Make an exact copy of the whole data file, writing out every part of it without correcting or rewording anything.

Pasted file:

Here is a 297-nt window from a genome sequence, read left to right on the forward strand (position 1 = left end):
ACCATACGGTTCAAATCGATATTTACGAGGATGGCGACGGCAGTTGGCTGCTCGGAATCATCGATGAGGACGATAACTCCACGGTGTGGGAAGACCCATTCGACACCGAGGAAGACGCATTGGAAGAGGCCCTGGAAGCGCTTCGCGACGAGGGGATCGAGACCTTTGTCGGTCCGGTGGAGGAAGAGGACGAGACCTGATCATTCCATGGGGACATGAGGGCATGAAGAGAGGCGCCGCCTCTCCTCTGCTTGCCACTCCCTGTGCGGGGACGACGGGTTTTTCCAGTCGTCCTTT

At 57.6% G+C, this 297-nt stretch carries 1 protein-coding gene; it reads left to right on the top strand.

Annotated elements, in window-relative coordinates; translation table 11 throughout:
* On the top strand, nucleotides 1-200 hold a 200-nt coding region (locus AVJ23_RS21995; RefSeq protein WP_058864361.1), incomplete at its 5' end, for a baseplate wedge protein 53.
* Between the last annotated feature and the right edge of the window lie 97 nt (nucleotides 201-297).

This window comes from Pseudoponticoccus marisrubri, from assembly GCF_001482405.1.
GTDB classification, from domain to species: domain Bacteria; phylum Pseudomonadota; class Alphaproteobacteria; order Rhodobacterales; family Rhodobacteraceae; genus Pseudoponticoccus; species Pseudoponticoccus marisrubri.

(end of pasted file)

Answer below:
Here is a 297-nt window from a genome sequence, read left to right on the forward strand (position 1 = left end):
ACCATACGGTTCAAATCGATATTTACGAGGATGGCGACGGCAGTTGGCTGCTCGGAATCATCGATGAGGACGATAACTCCACGGTGTGGGAAGACCCATTCGACACCGAGGAAGACGCATTGGAAGAGGCCCTGGAAGCGCTTCGCGACGAGGGGATCGAGACCTTTGTCGGTCCGGTGGAGGAAGAGGACGAGACCTGATCATTCCATGGGGACATGAGGGCATGAAGAGAGGCGCCGCCTCTCCTCTGCTTGCCACTCCCTGTGCGGGGACGACGGGTTTTTCCAGTCGTCCTTT

At 57.6% G+C, this 297-nt stretch carries 1 protein-coding gene; it reads left to right on the top strand.

Annotated elements, in window-relative coordinates; translation table 11 throughout:
* On the top strand, nucleotides 1-200 hold a 200-nt coding region (locus AVJ23_RS21995; RefSeq protein WP_058864361.1), incomplete at its 5' end, for a baseplate wedge protein 53.
* Between the last annotated feature and the right edge of the window lie 97 nt (nucleotides 201-297).

This window comes from Pseudoponticoccus marisrubri, from assembly GCF_001482405.1.
GTDB classification, from domain to species: domain Bacteria; phylum Pseudomonadota; class Alphaproteobacteria; order Rhodobacterales; family Rhodobacteraceae; genus Pseudoponticoccus; species Pseudoponticoccus marisrubri.